WINCHESTER — The timber industry has changed, and with it, the education needed to succeed in the industry.

To keep up with changes in forestry, Umpqua Community College will offer renewable materials as a new program.

“If you were a farmer in the 1930s, maybe tractors were new. So instead of needing someone who could shoe horses, you would need someone who could change a tire and fix a motor,” UCC Associate Professor of Forestry Jarred Saralecos said. “We’re seeing the same thing in forestry today. Where we are transitioning every year to a more high-tech field, where we’re using drone technology for forest management, where we’re using scanners and 3D lasers in wood manufacturing, where we are producing new and improved forest product.”

UCC will offer four different degree options within the program: advanced wood manufacturing, art and design, management and marketing, and science and engineering. Those courses, as well as forestry, natural resources and agricultural business, offer transfer opportunities to Oregon State University in Corvallis.

A need for a renewable materials program was brought to the attention of administrators at the college by an advisory board of local industry leaders. Each career technical education program at UCC has such an advisory board.

“I think it’s always the goal of a community college to support those locally who want to better themselves through education and see that success come full circle,” Saralecos said. “There are jobs in our community in the renewable materials sector.”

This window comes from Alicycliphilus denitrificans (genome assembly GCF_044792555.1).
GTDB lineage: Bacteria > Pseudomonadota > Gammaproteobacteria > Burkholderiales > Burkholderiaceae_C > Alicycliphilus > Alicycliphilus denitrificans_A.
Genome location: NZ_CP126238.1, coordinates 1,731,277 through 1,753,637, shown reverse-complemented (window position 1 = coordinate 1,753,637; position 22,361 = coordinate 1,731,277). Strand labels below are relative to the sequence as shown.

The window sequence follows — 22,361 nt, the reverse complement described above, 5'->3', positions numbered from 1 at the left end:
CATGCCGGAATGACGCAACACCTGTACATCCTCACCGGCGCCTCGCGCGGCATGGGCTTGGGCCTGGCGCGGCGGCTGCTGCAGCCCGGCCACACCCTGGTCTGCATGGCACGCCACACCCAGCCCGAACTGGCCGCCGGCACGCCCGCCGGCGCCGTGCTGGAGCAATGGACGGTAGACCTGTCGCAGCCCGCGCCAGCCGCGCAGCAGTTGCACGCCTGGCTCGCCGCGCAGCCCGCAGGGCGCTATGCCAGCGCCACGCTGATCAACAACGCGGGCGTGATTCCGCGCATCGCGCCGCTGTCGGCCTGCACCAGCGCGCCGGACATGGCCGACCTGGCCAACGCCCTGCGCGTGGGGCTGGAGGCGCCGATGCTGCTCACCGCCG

Saralecos joined the faculty at UCC in January and will start teaching the renewable materials program when classes start on Sept. 23. Saralecos has a bachelor’s and master’s degree in forestry from the University of Idaho and is a PhD candidate at the University of Montana in Forestry.

The two-year program in Winchester is designed to give students a basic understanding, personalized attention and create as smooth a transition as possible to the four-year college in Corvallis. Saralecos did add that students are free to transfer to a different college, but they would not be able to benefit from the memorandum of understanding the two institutions have.

“Oregon State is the No. 1 college of forestry in the country and the No. 2 college of forestry in the world,” Saralecos said. “If you have an opportunity to work with a partner, work with the best.”

Students who transfer to Oregon State University would be full-fledged juniors after completing the program at UCC.

Umpqua is not the only community college offering a forestry program, similar programs can be found throughout Oregon. It is unclear whether any other two-year institutions are offering renewable materials as a course.

“We all partner with Oregon State, because of that we’re all similar,” Saralecos said. “But beyond that we each have, and will continue to, highlight local areas of importance.”

At Mt. Hood Community College, that means an emphasis on urban forestry. At Central Oregon Community College, an emphasis on wildland fire and federal forest management.

“Roseburg is the timber capital of the world,” Saralecos said. “We are diverse in our forestlands, we are diverse in our forest management agencies locally, we are close enough to the coast, close enough to the mountains to provide our students with a broadened series of experiences over their first two years to put them in the best possible position to succeed at Oregon State.”

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